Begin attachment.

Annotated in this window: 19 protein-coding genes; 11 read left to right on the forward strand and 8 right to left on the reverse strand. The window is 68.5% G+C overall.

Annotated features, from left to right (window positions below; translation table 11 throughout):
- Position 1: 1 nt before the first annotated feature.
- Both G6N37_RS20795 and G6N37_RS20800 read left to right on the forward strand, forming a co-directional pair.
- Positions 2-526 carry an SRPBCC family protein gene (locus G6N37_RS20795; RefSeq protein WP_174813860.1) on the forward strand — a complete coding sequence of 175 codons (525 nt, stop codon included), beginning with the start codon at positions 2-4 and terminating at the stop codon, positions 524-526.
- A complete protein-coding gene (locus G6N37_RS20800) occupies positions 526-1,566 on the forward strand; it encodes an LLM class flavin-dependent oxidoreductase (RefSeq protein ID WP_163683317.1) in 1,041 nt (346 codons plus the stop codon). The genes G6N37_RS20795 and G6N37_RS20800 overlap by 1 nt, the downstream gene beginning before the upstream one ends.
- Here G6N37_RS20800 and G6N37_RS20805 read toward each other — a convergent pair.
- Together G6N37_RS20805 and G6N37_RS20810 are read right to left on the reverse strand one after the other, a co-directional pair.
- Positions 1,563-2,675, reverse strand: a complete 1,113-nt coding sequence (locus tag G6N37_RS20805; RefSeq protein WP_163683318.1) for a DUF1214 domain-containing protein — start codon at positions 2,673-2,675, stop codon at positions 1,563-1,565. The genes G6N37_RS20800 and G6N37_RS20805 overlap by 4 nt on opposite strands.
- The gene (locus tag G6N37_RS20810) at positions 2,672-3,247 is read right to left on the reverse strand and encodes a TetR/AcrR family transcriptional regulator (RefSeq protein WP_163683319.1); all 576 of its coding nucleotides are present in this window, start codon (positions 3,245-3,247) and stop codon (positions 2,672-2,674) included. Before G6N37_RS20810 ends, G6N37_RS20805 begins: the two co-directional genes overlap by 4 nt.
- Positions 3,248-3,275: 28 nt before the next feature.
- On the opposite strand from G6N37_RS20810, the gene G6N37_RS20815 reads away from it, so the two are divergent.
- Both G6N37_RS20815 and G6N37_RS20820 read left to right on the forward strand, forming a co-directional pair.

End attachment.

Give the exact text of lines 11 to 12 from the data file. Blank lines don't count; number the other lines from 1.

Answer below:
- Positions 3,248-3,275: 28 nt before the next feature.
- On the opposite strand from G6N37_RS20810, the gene G6N37_RS20815 reads away from it, so the two are divergent.